Microsoft has become very bullish on the “industrial Metaverse” because digital twins and related technologies have already begun to help multiple companies digitalize processes, use less energy and create less waste, and deliver better experiences to their customers more rapidly.
Speaking at a Goldman Sachs investors conference last month, Microsoft Executive VP and Chief Commercial Officer Judson Althoff said three broad Metaverse categories are emerging: consumer, commercial, and industrial.
While each holds significant potential, Althoff said, the industrial Metaverse is “where I actually have the most amount of passion.” Now, coming from the head of sales for one of the world’s largest and most powerful corporations, that means that industrial customers must be showing intense levels of interest in emerging opportunities within the Metaverse.
While the Metaverse is clearly still in its infancy with fairly amorphous business models, products, and norms, it is nevertheless displaying huge potential for companies to engage more productively and intimately with customers in the digital world of today and tomorrow. (If you’d like to stay on top of cutting-edge insights about and analysis of the Metaverse, you should be following my colleague Kieron Allen and his superb My Metaverse Minute commentaries and interviews.)
So when I heard Althoff speak so enthusiastically about the new-born market segment called industrial Metaverse, I was intrigued to hear what stirred all that passion within Microsoft’s head of global sales.
Althoff built his vision around digital twins and IoT technologies and focused on how they can help replace physical prototyping and testing and modeling and thereby reduce energy usage and waste. And those are wonderful outcomes that every company should be pursuing.
But I thought it was a bit odd that Althoff didn’t address the other high-value outcome beyond those very appropriate sustainability outcomes: the ability for businesses to deliver to their customers better and more finely tuned products, services, and experiences.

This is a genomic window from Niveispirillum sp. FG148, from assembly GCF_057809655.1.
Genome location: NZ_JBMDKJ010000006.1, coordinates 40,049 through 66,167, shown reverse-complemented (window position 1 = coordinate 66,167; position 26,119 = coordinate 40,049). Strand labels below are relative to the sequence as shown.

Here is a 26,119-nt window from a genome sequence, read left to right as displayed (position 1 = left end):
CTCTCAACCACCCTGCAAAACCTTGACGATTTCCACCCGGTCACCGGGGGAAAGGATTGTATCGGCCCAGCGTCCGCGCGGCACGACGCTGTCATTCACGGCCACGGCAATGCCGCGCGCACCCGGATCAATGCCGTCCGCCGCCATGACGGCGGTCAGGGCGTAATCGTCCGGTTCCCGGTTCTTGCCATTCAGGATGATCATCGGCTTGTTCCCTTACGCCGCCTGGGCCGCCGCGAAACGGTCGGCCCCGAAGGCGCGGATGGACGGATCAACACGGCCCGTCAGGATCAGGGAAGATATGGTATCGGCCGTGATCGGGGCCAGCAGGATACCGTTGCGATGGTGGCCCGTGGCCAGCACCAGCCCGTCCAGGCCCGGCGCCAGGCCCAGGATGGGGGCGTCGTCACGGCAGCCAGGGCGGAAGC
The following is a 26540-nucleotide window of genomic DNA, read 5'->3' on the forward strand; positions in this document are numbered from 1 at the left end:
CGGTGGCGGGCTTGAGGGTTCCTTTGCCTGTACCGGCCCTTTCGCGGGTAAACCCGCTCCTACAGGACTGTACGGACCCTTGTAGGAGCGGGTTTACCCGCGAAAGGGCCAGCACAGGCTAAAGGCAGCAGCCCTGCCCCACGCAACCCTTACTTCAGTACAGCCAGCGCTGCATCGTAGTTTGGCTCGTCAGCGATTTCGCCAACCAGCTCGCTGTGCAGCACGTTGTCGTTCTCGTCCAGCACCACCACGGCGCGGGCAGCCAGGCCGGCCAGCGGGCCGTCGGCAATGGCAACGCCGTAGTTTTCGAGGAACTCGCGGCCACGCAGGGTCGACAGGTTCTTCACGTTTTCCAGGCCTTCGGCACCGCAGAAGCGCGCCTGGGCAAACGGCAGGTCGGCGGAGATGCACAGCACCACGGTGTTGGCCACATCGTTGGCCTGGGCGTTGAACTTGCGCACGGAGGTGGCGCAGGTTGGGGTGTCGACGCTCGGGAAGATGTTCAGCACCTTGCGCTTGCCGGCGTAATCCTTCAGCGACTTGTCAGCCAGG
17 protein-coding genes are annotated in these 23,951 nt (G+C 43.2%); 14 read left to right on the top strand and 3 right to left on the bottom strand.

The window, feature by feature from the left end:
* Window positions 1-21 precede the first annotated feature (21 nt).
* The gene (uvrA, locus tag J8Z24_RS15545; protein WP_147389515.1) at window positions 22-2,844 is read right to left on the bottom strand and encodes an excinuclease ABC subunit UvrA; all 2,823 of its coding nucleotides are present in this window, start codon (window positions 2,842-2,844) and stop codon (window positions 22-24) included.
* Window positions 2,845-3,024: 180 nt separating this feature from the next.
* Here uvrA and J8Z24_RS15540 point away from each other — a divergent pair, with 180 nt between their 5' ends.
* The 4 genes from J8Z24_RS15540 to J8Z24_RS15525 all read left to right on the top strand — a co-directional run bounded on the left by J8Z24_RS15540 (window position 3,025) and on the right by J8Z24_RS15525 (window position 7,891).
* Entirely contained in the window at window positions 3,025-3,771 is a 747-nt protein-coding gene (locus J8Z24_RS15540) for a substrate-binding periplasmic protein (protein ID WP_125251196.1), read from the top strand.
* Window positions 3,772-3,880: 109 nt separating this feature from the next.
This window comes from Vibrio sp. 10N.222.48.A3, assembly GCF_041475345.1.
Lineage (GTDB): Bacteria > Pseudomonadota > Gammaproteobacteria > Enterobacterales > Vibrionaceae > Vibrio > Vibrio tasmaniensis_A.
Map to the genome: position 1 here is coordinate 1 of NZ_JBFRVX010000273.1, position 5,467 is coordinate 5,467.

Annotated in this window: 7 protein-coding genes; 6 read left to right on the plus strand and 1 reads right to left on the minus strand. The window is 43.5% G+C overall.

I think Althoff’s overview of the big potential for the industrial Metaverse would have been even more compelling and persuasive if he had addressed those extremely important perspectives as well — because as important and strategic as sustainability is, companies still ultimately need to be able to dazzle their customers with more than their sustainability KPIs.
From Althoff’s conversation with Goldman Sachs analyst Kash Rangan, here’s Althoff on the industrial Metaverse, including his mention of five great customers currently delivering on the cool new innovations he outlines.
“To simplify, I look at it in kind of three buckets: there’s the consumer metaverse, and there’ll be a monetization thing there in the consumer metaverse.
“There’s the commercial metaverse, where people will have more engaging and experiential collaboration in the metaverse. And I do think that there’s an opportunity there to bring people from around the world with different perspectives to collaborate.
“But where I actually have the most amount of passion is in this thing I call the industrial metaverse, and we have real tangible outcomes for driving with customers today. And so think of it as combining sets of technologies and IoT capabilities where you come in and create a sensor fabric for any industrial process, any manufacturing environment, any supply chain or logistics scenario.
“You have that sensor fabric feed a large-scale cloud-based analytics solution, a large data store. And then you reason over top of it with machine learning and create what we call digital twins of those environments and simulate outcomes.
“If you think about it, if you make anything or you move anything, you create a carbon footprint. If I can simulate that for you infinitely in the cloud before you make it and before you move it, I can help you create a better product more cost-effectively with lower carbon footprint and lower water utilization more sustainably than ever before.
“We see real progress happening today with companies like Coca-Cola, Unilever, AB InBev, GM, Grupo Bimbo, across industries of being able to model these processes, save energy, reduce waste, and these solutions pay for themselves.
“So if you take the cloud as a tool to solve for that, I think you would say that we are on the very, very beginning of the curve of adoption and growth of what we can do long-term to have the cloud really drive business outcomes and outcomes for society that really matter.”
I don’t want to be misunderstood here, so again I’ll say that I’m all for being as efficient as possible with energy usage, and with reducing waste wherever and whenever possible. But those highly desirable outcomes need to be fused with great experiences for customers, and great products and services and outcomes for customers.
As the world’s leading tech companies eagerly step forward to tout their sustainability chops, they should be very careful to avoid letting that message overwhelm — or even, as in this case, replace — the reason those companies exist: to dazzle their customers with superb outcomes and experiences via the fruits of the greatest growth market the world has ever known.